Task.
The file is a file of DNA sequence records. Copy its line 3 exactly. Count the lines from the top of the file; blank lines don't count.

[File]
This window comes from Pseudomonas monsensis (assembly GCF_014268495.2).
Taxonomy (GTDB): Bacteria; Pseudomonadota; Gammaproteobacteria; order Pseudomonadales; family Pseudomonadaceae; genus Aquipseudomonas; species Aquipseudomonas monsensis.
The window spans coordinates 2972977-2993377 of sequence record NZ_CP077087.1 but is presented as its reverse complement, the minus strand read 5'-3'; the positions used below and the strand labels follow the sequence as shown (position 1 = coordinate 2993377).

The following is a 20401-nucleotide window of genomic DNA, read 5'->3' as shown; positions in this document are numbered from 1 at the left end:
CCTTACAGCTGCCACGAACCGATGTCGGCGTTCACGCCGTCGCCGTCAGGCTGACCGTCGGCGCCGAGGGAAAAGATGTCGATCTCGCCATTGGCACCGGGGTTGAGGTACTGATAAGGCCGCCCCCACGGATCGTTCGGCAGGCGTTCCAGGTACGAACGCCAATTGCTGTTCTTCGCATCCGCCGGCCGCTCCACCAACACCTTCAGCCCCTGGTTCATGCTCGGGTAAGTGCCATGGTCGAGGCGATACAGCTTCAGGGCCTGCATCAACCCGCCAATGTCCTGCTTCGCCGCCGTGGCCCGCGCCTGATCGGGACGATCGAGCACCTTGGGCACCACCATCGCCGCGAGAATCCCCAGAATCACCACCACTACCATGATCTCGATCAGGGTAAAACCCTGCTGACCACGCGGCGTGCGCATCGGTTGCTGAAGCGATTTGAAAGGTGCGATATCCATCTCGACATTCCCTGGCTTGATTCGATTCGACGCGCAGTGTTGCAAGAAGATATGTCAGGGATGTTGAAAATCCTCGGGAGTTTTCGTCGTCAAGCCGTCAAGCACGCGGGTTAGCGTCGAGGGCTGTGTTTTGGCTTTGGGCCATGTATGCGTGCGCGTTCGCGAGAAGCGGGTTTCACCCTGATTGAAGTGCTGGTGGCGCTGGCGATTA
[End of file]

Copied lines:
The window spans coordinates 2972977-2993377 of sequence record NZ_CP077087.1 but is presented as its reverse complement, the minus strand read 5'-3'; the positions used below and the strand labels follow the sequence as shown (position 1 = coordinate 2993377).